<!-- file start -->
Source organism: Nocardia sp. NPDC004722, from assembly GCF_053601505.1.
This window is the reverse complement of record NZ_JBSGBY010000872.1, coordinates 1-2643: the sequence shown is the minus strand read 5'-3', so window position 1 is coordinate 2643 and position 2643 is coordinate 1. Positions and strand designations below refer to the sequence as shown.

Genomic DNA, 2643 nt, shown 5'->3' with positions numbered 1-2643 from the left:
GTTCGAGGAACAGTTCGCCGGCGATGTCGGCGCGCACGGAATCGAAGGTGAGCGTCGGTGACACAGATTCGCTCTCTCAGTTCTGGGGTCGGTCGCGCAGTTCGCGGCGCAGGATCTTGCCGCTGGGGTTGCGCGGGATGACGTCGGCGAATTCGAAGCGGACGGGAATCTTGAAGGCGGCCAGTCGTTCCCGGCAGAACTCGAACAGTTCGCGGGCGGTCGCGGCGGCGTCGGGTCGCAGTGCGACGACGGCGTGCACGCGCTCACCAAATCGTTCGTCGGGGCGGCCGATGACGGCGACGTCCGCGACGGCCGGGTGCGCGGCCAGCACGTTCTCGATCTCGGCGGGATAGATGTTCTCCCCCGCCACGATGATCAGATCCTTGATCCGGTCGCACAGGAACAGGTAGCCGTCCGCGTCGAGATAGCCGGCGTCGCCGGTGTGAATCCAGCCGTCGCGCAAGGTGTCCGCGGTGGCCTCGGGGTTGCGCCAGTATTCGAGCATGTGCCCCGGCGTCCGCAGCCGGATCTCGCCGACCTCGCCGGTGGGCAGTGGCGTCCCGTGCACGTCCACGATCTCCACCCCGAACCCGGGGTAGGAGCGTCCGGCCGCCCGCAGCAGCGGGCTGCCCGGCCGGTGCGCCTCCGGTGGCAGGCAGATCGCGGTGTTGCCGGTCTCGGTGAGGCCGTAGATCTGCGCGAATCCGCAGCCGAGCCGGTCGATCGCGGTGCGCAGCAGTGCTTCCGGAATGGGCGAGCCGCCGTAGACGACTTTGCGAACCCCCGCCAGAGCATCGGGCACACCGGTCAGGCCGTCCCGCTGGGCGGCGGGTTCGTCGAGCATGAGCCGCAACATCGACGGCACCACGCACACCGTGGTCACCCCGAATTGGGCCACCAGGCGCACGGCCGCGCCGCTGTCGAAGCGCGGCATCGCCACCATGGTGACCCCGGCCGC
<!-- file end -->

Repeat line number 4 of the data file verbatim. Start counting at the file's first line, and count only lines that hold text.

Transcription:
GTTCGAGGAACAGTTCGCCGGCGATGTCGGCGCGCACGGAATCGAAGGTGAGCGTCGGTGACACAGATTCGCTCTCTCAGTTCTGGGGTCGGTCGCGCAGTTCGCGGCGCAGGATCTTGCCGCTGGGGTTGCGCGGGATGACGTCGGCGAATTCGAAGCGGACGGGAATCTTGAAGGCGGCCAGTCGTTCCCGGCAGAACTCGAACAGTTCGCGGGCGGTCGCGGCGGCGTCGGGTCGCAGTGCGACGACGGCGTGCACGCGCTCACCAAATCGTTCGTCGGGGCGGCCGATGACGGCGACGTCCGCGACGGCCGGGTGCGCGGCCAGCACGTTCTCGATCTCGGCGGGATAGATGTTCTCCCCCGCCACGATGATCAGATCCTTGATCCGGTCGCACAGGAACAGGTAGCCGTCCGCGTCGAGATAGCCGGCGTCGCCGGTGTGAATCCAGCCGTCGCGCAAGGTGTCCGCGGTGGCCTCGGGGTTGCGCCAGTATTCGAGCATGTGCCCCGGCGTCCGCAGCCGGATCTCGCCGACCTCGCCGGTGGGCAGTGGCGTCCCGTGCACGTCCACGATCTCCACCCCGAACCCGGGGTAGGAGCGTCCGGCCGCCCGCAGCAGCGGGCTGCCCGGCCGGTGCGCCTCCGGTGGCAGGCAGATCGCGGTGTTGCCGGTCTCGGTGAGGCCGTAGATCTGCGCGAATCCGCAGCCGAGCCGGTCGATCGCGGTGCGCAGCAGTGCTTCCGGAATGGGCGAGCCGCCGTAGACGACTTTGCGAACCCCCGCCAGAGCATCGGGCACACCGGTCAGGCCGTCCCGCTGGGCGGCGGGTTCGTCGAGCATGAGCCGCAACATCGACGGCACCACGCACACCGTGGTCACCCCGAATTGGGCCACCAGGCGCACGGCCGCGCCGCTGTCGAAGCGCGGCATCGCCACCATGGTGACCCCGGCCGC